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tv   Tavis Smiley  PBS  May 28, 2014 12:00am-12:31am PDT

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tavis: good evening. from los angeles, i am tavis smiley. a conversation with nell bernstein. she has spent more than 20 years investigating what happens to children who go through our court system and are put in juvenile prisons. and then we will turn to a conversation with dr. ed o'neill . we are glad you have joined us. ♪ ♪
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♪ >> and by contributions to your pbs station from viewers like you. thank you. tavis: the statistic is horrific, one in three children will be arrested by the time they are 23 and many of them will spend time in detention centers. each year, 2 million children are arrested in this country. "burning down the house" is the groundbreaking work of nell bernstein, who spent more than
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20 years tracking what this reality is doing to the nation's children. subtitle -- the end of juvenile prison -- and yet the numbers are pointing in the direction it will not happen anytime soon. >> it is a goal. the numbers are dropping. the reason i gave it that subtitle is the more i learned about what juvenile prison does to kids, the less of a reformer i became. i became thatnced these are institutions that cannot be reformed. tragic. before i came to it as a reporter, i came to it as somebody who had friends who were teenagers who are getting locked up. watching ambitious young spirits get crushed in the system over
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and over. tavis: why are they caught in the system in the first place? >> that is a really good question. i will not share a lot of statistics. my book is grounded in stories, that there is one i cannot get out of my head. between 80 and 90% of all american teenagers in confidential interviews acknowledge having committed a delinquent act serious enough to get them incarcerated. we are not talking about two kinds of kids. i think if we all look back at our own adolescence, look deeply, that will make sense. pass, do just get a not get arrested. they're given some type of community intervention. those kids get over delinquency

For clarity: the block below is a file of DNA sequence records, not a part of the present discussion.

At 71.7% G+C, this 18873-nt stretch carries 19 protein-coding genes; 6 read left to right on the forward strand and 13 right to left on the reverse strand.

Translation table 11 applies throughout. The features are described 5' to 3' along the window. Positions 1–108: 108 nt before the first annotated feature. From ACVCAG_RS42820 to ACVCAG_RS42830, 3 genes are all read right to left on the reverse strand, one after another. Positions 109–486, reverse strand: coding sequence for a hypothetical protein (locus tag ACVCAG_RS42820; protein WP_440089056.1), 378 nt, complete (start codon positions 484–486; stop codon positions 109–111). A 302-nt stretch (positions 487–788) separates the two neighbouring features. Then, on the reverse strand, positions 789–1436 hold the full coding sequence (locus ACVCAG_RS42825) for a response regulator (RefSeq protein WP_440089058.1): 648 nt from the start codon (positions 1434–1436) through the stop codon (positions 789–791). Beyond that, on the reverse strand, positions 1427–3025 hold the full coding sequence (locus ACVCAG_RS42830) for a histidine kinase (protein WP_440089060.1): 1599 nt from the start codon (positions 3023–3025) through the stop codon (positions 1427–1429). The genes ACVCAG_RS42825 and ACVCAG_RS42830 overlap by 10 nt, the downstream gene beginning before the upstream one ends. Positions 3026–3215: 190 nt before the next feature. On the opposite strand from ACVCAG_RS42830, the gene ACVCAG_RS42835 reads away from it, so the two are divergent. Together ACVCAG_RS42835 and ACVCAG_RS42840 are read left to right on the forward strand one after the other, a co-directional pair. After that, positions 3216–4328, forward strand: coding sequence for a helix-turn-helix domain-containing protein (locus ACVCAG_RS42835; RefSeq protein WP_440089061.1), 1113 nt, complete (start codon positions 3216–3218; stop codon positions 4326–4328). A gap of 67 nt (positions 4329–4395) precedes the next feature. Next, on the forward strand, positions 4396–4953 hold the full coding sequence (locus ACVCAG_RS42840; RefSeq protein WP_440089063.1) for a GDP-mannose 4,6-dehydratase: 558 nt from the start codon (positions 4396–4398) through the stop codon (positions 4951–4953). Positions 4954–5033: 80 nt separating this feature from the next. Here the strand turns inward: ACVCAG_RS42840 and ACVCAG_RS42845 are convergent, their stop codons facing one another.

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by growing out of it. it is a developmental phase. other kids, and this is a very race and class-based distinction, get arrested and from there, it snowballs. line: who and how is the of demarcation drawn? >> there is a lot of research out there and a lot of statistics, but it really does come down to poor kids of color. whenreally came home to me i went into a prison in oregon, which is a very white state, and did a double take because i had never seen so many white people in prison. in my neighborhood, which is mostly up -- mostly white and asian, there are not police cars cruising the street.
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is my son is on the corner, nobody is going to ask him why. you hear a lot of talk about racial disparity, we have thousands of blue ribbon commissions aimed at studying them. that is far too weak a word. we are looking at conscious decisions made from arrests through sentencing through treatment, behind bars, parole and probation. the research is very clear that at every stop on that circuit, black youth are treated much more harshly than white youths who have committed identical acts. tavis: what does the research tell you that has led to this hyper over criminalization of our children? >> the funny thing is it is nothing new. there is that idea that we once had a rehabilitative juvenile
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justice system, which has become more punitive overtime. the more i read about the history of the system, in the 1800s, those were a way of rounding up irish immigrant kids and getting them off the streets. swings.ycles, pendulum the most recent was in the 1990's with the notion of the super predator, this new kind of kid more savage than salvageable . that was one of the things that was said. it was so deeply imprinted on the american imagination, that fear, that we were just never able to erase it. tavis: my read of the research now -- and you are the expert -- my read of the research suggests there is this moment we are coming into where we are starting to have second thoughts of this notion of zero